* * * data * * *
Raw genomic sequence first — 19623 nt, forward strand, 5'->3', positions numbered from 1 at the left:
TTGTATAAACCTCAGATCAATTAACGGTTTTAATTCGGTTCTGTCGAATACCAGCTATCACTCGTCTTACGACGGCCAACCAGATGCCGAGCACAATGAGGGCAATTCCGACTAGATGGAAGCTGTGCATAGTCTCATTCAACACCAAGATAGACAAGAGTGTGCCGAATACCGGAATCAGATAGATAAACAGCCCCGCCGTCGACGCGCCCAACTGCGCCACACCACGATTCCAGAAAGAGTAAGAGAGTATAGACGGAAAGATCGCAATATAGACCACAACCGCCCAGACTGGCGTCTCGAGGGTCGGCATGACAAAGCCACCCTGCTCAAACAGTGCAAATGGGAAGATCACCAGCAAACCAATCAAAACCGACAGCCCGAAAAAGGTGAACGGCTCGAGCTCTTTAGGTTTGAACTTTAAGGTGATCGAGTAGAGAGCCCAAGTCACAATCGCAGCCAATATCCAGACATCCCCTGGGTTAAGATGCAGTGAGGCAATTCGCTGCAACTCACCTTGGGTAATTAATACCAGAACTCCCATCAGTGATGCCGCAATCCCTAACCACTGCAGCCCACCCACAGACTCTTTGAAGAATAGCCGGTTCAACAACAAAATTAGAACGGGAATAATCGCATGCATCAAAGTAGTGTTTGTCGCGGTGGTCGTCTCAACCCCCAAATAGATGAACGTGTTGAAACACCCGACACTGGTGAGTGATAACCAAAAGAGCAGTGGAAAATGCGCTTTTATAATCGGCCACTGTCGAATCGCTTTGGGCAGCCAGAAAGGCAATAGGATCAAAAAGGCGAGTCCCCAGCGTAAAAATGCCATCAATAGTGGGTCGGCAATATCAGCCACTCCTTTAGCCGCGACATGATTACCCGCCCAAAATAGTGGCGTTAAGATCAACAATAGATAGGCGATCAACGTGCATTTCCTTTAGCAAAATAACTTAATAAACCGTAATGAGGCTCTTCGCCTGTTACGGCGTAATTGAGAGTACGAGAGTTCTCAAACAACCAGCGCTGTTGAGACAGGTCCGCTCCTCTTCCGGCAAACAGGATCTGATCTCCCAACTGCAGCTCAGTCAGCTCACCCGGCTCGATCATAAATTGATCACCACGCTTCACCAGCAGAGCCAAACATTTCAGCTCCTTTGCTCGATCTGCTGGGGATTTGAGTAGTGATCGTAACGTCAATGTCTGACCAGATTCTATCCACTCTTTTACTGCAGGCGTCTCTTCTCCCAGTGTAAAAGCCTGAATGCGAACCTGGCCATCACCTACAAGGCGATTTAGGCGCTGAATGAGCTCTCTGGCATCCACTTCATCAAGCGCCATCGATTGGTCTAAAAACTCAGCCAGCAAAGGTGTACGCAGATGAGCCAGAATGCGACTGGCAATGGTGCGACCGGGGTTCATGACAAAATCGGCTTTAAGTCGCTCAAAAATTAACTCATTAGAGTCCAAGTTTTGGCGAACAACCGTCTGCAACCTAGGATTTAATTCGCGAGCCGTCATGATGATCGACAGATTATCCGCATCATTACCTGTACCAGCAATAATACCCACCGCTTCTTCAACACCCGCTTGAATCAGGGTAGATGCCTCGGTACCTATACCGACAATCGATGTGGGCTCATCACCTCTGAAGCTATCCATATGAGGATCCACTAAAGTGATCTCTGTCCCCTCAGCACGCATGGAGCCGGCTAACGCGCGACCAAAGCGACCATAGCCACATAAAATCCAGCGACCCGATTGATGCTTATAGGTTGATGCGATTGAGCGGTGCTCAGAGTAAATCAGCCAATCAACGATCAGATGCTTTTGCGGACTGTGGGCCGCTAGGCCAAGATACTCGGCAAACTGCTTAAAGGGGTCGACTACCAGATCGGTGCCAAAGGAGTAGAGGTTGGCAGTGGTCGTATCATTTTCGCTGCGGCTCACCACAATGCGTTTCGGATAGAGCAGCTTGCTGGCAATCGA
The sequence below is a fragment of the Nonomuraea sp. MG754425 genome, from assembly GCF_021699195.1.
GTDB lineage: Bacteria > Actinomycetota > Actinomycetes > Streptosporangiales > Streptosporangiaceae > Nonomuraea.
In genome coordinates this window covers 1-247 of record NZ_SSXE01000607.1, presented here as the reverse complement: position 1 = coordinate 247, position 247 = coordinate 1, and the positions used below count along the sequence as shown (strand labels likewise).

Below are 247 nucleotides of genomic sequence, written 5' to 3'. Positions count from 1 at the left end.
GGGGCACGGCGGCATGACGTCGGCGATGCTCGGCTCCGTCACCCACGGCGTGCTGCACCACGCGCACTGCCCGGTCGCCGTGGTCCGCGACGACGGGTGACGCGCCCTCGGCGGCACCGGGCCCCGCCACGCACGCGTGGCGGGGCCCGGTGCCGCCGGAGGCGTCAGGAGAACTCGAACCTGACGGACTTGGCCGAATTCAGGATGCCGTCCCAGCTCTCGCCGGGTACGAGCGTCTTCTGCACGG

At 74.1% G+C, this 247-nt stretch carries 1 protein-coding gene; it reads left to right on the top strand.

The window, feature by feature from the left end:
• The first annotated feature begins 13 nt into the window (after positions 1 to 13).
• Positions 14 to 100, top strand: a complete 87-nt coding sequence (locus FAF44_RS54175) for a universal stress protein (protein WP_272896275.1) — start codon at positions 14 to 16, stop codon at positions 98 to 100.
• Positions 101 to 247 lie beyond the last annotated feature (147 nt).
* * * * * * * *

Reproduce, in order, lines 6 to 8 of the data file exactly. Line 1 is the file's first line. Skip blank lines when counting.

Below are 247 nucleotides of genomic sequence, written 5' to 3'. Positions count from 1 at the left end.
GGGGCACGGCGGCATGACGTCGGCGATGCTCGGCTCCGTCACCCACGGCGTGCTGCACCACGCGCACTGCCCGGTCGCCGTGGTCCGCGACGACGGGTGACGCGCCCTCGGCGGCACCGGGCCCCGCCACGCACGCGTGGCGGGGCCCGGTGCCGCCGGAGGCGTCAGGAGAACTCGAACCTGACGGACTTGGCCGAATTCAGGATGCCGTCCCAGCTCTCGCCGGGTACGAGCGTCTTCTGCACGG

At 74.1% G+C, this 247-nt stretch carries 1 protein-coding gene; it reads left to right on the top strand.